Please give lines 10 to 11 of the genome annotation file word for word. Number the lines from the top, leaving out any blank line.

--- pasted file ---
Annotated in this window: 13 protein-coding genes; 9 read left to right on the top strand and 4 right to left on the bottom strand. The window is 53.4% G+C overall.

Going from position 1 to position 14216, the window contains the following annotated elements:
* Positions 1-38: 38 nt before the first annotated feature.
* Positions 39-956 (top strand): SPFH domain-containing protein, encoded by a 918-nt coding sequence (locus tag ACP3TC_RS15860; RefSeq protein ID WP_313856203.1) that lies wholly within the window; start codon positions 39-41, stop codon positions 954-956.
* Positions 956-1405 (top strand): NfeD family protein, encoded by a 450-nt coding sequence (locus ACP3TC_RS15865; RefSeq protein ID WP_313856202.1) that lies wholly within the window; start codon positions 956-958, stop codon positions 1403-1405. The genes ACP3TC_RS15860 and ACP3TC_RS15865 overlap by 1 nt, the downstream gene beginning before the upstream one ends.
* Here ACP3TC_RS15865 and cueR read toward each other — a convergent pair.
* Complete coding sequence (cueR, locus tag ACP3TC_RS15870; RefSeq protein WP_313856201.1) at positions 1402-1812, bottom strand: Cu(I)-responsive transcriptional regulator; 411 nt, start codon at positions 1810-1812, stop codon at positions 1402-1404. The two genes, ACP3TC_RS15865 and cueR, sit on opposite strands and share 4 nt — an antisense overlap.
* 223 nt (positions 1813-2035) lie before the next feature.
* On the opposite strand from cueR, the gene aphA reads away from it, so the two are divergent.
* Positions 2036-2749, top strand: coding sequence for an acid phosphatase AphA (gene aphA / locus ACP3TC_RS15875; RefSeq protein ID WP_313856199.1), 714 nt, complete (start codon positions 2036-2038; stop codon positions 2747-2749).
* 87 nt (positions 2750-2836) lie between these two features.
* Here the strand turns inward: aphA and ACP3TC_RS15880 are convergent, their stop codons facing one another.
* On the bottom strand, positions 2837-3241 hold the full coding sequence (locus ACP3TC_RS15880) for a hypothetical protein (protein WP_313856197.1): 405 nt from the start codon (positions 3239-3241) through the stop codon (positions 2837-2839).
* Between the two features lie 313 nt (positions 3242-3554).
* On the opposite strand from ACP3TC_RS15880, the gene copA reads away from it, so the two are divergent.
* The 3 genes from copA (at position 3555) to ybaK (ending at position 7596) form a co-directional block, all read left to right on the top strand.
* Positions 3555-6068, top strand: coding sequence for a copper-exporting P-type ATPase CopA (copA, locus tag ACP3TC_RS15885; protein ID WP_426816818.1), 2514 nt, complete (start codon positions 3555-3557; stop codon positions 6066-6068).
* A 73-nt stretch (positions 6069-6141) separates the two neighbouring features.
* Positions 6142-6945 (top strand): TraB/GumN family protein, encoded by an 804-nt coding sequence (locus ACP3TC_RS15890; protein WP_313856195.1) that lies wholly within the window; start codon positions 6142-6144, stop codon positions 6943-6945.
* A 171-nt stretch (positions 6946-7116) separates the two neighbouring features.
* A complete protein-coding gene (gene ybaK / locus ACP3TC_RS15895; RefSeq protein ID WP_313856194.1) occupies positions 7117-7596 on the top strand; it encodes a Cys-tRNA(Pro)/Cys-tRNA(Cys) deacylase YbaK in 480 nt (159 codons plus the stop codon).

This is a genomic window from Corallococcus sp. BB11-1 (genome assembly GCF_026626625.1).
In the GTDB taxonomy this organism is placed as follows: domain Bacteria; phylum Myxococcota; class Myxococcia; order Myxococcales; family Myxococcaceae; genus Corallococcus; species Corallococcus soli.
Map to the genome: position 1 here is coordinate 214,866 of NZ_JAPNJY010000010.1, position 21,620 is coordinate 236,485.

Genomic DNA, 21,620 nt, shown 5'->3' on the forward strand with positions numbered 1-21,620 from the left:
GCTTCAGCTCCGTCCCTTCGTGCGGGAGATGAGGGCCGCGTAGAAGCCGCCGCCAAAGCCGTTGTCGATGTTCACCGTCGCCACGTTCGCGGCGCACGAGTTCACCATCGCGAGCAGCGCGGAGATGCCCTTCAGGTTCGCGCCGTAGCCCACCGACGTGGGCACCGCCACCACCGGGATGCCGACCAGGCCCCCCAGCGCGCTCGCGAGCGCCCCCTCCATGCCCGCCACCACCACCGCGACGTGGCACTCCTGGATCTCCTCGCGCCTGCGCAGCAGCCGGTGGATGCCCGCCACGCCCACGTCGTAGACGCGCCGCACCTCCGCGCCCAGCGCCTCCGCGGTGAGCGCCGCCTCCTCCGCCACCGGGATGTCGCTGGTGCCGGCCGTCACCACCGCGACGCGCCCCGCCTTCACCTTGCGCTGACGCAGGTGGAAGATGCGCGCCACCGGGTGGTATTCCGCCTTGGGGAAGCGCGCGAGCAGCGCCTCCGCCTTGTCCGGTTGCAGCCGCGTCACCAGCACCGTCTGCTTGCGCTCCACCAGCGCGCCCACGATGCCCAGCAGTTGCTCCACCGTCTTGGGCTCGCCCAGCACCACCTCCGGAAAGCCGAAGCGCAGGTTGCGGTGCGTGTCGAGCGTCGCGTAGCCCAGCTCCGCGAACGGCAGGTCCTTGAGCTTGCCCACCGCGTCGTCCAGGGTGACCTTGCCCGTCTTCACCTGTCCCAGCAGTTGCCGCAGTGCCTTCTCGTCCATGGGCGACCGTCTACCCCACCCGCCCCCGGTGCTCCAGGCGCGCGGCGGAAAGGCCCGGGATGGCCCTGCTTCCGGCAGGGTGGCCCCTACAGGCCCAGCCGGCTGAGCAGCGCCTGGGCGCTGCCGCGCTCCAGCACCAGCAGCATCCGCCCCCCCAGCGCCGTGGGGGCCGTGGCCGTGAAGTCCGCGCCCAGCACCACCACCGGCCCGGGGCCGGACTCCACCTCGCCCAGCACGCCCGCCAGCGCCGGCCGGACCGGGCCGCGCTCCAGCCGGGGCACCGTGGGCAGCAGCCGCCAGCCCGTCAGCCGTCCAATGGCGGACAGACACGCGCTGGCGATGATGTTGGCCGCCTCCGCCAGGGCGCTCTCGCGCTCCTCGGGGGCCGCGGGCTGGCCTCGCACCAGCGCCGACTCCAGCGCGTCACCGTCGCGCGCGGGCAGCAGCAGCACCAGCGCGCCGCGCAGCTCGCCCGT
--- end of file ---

* Positions 2036-2749, top strand: coding sequence for an acid phosphatase AphA (gene aphA / locus ACP3TC_RS15875; RefSeq protein ID WP_313856199.1), 714 nt, complete (start codon positions 2036-2038; stop codon positions 2747-2749).
* 87 nt (positions 2750-2836) lie between these two features.